I’ve always been a fan of strong ginger ale and ginger beer. Growing up in North Carolina, I was lucky enough to be able to get Blenheim’s Ginger Ale locally. It’s fantastic on its own, good when you have a stomach-ache and even better mixed with a little bourbon or other spirits.
These days, I find that a lot of cocktails are being topped off with ginger beer. But not all ginger beer is made equally. A friend of mine in the industry recently introduced me to a cocktail made with reposado tequila, crème de cassis, fresh lime juice and ginger beer called El Diablo. At first, I thought that tequila and crème de cassis were unlikely partners, but I was wrong. I made the cocktail, and it was love at first sip. I soon found out that the cocktail that was new-to-me, is not new to the bar world. I googled “El Diablo” cocktail and found out that the origins are vague but virtually the same drink was published as “Mexican Diablo” in the 1946 edition of Trader Vick’s Bartender’s Guide.
The highball was so refreshing and delicious that I couldn’t stop talking about it. My sister took the bait and added the essentials to her grocery list. I was specific with the spirits that I used and told her to buy those brands as flavors vary from brand-to-brand. She bought El Tesoro reposado tequila, Mathilde cassis liqueur and ginger beer. I did not think to specify the brand of ginger beer.
That night she made the cocktail with great anticipation, but she was sorely disappointed. The ginger beer that she bought was so strong that it overwhelmed the tequila and the cassis liqueur.
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That’s when I realized that a homemade ginger syrup would allow people to add as much or as little as their taste dictates. It also would eliminate wasting that half bottle of ginger beer leftover from making cocktails. Once I decided to make my DIY Ginger Syrup, I realized that a pressure cooker might work well. And, since pressure cookers are such a thing these days, most people have them. My thought was that it would extract maximum flavor from the fresh ginger and I would lose very little moisture from evaporation which meant that there would be more yield. Finally and most importantly, when I had made it before on the stovetop, it tasted cooked, not sparkling and fresh, and I hoped that the pressure cooker would eliminate the slightly over-heated flavor.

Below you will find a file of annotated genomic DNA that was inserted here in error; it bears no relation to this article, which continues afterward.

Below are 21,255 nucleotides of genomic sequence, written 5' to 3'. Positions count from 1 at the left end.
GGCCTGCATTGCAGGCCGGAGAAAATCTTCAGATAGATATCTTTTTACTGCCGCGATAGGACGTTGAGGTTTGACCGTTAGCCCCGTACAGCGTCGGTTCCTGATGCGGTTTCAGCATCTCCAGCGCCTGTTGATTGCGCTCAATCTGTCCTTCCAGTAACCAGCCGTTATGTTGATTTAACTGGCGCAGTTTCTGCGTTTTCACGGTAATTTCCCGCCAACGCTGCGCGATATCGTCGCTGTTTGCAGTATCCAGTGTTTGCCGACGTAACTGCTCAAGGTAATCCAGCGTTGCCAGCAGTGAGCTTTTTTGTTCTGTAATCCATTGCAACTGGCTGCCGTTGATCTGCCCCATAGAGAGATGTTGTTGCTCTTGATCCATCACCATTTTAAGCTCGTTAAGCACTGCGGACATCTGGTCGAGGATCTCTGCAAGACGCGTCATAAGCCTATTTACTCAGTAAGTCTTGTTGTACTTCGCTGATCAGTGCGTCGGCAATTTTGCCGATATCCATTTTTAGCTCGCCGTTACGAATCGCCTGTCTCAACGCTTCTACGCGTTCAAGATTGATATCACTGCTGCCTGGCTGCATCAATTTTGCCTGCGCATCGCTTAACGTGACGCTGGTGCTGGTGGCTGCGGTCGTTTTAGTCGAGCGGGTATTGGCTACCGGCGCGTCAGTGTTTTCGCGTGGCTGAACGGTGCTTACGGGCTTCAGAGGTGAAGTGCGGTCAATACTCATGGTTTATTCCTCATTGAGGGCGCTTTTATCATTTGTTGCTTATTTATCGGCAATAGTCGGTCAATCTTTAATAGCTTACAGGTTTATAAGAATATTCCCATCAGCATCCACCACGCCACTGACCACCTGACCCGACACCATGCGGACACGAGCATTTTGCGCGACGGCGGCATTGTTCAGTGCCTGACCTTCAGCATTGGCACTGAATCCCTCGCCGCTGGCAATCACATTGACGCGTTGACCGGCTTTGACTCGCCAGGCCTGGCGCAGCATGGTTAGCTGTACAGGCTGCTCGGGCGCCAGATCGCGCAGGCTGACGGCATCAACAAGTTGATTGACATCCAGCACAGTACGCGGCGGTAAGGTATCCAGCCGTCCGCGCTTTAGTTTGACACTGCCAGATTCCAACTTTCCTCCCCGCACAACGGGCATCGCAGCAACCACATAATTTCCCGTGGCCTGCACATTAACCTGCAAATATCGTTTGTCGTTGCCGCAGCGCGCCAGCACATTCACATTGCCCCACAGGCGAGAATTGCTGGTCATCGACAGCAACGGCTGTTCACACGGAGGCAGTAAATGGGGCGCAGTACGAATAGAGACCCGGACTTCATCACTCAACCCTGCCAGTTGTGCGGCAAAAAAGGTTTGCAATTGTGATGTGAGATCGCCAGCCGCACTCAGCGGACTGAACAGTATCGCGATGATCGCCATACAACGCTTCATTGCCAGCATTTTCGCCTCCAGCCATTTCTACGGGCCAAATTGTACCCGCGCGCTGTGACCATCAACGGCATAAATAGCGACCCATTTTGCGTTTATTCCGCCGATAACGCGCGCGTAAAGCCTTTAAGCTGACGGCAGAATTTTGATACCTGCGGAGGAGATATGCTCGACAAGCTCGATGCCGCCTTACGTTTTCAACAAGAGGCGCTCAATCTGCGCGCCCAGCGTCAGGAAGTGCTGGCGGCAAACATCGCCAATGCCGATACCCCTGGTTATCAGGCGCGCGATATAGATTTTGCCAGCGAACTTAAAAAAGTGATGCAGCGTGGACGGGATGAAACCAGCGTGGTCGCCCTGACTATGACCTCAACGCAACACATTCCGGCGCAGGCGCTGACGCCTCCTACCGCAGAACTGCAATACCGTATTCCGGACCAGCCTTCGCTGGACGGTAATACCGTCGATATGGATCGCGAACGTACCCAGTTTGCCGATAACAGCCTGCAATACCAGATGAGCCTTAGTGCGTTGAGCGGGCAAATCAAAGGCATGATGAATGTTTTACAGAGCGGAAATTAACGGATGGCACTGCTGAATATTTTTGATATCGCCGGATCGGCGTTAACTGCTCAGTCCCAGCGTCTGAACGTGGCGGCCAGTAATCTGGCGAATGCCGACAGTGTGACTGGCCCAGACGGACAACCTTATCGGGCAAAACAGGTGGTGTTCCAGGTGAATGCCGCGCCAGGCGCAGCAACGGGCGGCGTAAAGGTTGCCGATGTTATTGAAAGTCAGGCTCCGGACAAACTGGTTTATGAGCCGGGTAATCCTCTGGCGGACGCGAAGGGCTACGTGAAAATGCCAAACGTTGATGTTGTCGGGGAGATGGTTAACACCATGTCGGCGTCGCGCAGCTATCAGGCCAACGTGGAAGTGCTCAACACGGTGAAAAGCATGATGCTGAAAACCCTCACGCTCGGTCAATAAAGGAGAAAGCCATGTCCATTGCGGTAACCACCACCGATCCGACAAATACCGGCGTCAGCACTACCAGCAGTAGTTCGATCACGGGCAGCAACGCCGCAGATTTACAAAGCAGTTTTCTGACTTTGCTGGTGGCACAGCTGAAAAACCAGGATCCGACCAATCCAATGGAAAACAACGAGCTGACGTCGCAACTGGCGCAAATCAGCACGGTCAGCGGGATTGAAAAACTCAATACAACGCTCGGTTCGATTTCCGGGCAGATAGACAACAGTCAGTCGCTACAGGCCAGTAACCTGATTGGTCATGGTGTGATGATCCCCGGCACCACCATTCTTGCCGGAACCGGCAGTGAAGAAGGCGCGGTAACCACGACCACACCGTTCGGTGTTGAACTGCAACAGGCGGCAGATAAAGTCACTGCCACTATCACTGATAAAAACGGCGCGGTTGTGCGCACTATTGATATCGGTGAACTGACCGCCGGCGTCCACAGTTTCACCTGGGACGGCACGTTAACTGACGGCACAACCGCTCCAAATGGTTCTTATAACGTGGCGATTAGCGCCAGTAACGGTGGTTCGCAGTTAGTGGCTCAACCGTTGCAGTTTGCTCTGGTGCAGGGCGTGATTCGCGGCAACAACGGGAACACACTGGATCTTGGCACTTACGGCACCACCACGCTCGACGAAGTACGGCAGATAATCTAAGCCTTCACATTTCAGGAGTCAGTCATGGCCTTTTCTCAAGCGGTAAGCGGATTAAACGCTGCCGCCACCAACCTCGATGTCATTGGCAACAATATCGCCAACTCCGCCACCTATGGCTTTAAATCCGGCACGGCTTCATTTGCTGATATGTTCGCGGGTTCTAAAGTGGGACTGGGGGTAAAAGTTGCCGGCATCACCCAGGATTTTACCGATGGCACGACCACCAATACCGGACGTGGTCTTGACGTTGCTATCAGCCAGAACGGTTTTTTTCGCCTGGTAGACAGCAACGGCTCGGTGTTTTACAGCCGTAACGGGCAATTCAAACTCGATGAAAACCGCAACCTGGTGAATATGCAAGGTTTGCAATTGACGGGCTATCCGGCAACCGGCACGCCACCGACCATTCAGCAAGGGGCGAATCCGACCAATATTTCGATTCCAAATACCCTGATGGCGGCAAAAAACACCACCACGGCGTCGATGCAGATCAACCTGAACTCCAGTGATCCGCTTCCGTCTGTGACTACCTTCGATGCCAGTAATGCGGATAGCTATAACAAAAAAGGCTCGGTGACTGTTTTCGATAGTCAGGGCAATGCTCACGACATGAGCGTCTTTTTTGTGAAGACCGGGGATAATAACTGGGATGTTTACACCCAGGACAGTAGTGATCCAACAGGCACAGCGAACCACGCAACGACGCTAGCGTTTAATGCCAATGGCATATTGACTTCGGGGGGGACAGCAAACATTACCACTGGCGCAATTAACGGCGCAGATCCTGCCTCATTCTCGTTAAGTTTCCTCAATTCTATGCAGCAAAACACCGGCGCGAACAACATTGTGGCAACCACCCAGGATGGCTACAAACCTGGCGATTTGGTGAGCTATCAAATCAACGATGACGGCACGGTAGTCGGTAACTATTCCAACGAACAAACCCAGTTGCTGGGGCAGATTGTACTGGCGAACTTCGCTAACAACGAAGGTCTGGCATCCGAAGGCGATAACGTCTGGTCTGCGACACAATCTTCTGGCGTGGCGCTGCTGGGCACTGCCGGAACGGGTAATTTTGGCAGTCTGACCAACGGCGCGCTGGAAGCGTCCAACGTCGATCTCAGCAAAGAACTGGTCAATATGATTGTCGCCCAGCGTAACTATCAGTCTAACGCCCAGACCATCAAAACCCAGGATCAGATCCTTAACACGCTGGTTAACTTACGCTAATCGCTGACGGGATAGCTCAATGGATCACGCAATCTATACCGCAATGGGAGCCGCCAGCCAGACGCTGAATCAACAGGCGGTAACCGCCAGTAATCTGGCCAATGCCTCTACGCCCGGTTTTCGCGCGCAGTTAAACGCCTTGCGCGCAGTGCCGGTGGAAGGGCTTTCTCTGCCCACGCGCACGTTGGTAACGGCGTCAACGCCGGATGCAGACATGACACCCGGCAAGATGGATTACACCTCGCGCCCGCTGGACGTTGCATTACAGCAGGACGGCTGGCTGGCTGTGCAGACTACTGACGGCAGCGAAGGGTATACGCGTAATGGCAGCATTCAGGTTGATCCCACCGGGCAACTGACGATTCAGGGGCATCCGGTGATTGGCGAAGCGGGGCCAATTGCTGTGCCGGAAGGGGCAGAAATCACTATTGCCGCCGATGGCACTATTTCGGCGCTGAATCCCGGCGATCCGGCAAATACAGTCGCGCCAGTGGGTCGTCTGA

My efforts were well rewarded. It turns out to be super simple, and results in a foolproof crisp and bright ginger syrup. I used a very simple 1-to-1 ratio meaning that I used equal parts fresh ginger root, granulated sugar and filtered water.
To make it worth your time, I suggest at least 2 cups of water, 2 cups of peeled and sliced ginger, and 2 cups of granulated white sugar. I also added the yellow rind—no bitter white pith—and juice of a large lemon to give the syrup extra dimension. If you prefer the ginger syrup to be pure ginger, you can eliminate the lemon juice.
I put everything in the pot of the pressure cooker and set it to cook on high pressure for 10 minutes. Once the pressure cooker was done, I let it cool down naturally which took about an hour. Note that during the cooling time, the ginger will continue to steep in the pot.
Once the pot is cool, you want to strain the liquid twice; once with a large strainer to get all the big chunks out, and once with a very fine strainer to remove any particles. You will have about 3 cups of concentrated ginger syrup. Store the liquid in a glass jar in the refrigerator and it will last a good long while. As with any homemade, non-pasturized condiment, if you see mold growing in the bottle, it’s time to toss it.
I thought that I might have some bits of ginger that I could coat in sugar to make crystallized ginger as a by-product of my syrup making. But when I tasted the cooked ginger, most of the flavor had been extracted out of it and it was very bland, so I tossed it without any guilt.
If you keep the DIY Ginger Syrup and your favorite sparkling water on hand, you will always have “ginger beer” at the ready for any of your favorite highballs or non-spirited drinks. I made the ginger syrup so that I—and others like my sister—could customize the ginger flavor in cocktails, but I found that it is also good in hot and cold tea, on Scottish oatmeal and sautéed fruit like apples and pears. If you like ginger, you will no doubt find many other uses for it as well.